A new year means a whole new set of drama series, though the themes remain the same. Fans of terminal illness stories will find a lot to cry over in “87 percent — My Five-Year Chance of Survival,” which premieres Wednesday on Nihon TV at 10 p.m. Yui Natsukawa plays Akiko, a 35-year-old insurance saleslady who is also a single mother.
Akiko is not up to much on the sales front, and she struggles to keep her household solvent, but this turns out to be the least of her problems after she goes to the neighbourhood clinic for her annual health checkup. The young Dr. Kuroki (Masahira Motoki) sends her a notice to return for additional tests. Kuroki is afraid Akiko may have breast cancer, which his own wife died from five years earlier. The patient-physician dynamic thus takes on a deeper significance for both parties.
So Kuramoto is one of Japan’s most popular TV scriptwriters, famous mainly for his long-running “Kita no Kuni Kara (From the North Country)” series about a family living in a remote area of Hokkaido. Kuramoto’s first TV series in 15 years starts Thursday at 10 p.m. on the Fuji network. “Yasashii Jikan (The Gentle Hours)” also takes place on Hokkaido, in the popular Furano resort area, and centers on Yukichi (Akira Terao), a former employee of a Tokyo trading company who has started a new life in the countryside. Yukichi now runs a small coffee shop, but while his life seems quiet and carefree on the outside, inside he is wracked by torment.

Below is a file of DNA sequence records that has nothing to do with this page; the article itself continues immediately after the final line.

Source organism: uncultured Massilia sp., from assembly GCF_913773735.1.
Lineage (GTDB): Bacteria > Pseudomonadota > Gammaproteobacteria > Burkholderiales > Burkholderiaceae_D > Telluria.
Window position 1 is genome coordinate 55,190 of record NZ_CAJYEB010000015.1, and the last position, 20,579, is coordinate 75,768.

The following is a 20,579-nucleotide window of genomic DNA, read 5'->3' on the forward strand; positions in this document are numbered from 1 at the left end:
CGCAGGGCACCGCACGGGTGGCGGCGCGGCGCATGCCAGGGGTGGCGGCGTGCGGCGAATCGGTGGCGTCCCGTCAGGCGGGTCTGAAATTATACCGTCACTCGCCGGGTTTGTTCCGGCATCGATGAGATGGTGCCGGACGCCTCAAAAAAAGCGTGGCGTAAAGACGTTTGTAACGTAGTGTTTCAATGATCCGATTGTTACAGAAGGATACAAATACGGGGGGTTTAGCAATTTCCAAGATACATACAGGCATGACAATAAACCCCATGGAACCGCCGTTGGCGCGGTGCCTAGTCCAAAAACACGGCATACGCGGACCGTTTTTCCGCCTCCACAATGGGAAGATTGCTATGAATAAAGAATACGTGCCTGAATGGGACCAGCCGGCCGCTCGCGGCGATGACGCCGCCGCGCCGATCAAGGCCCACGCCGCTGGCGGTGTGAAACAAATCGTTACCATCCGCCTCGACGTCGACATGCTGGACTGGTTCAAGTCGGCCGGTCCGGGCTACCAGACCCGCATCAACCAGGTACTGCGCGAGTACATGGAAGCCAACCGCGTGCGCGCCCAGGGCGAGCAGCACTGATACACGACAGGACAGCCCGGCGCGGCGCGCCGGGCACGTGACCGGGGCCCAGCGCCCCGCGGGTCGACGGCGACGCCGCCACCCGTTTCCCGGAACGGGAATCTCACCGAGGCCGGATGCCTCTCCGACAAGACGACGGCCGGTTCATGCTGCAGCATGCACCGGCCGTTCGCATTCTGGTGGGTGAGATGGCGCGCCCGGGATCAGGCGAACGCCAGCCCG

Yukichi’s wife was killed some years earlier in a traffic accident caused by his son, Takuro (Kazuya Ninomiya), who has avoided any contact with Yukichi since then, even though he lives not far away, studying to be a potter.
Goro Inagaki of SMAP stars in “The Tragedy of M,” one of the more promising soap operas of the season. Inagaki plays Mamoru Ando, a young man whose entire life has been dictated by caution. When he was a small boy, burglars broke into his home while he was inside, and the traumatic experience has stayed with him ever since. He avoids risk at any cost; in fact, risk-avoidance is the key to happiness, he believes.
Following this credo, he graduates from an elite university and joins a security company, which he thinks is the perfect profession for someone like him. He is quickly promoted and becomes an executive in charge of product development.
He even gets engaged to the daughter of one of the company’s directors. His life seems perfect, until one day, while riding on a crowded commuter train, he is accused by a beautiful young woman of molestation. Suddenly, everything falls apart.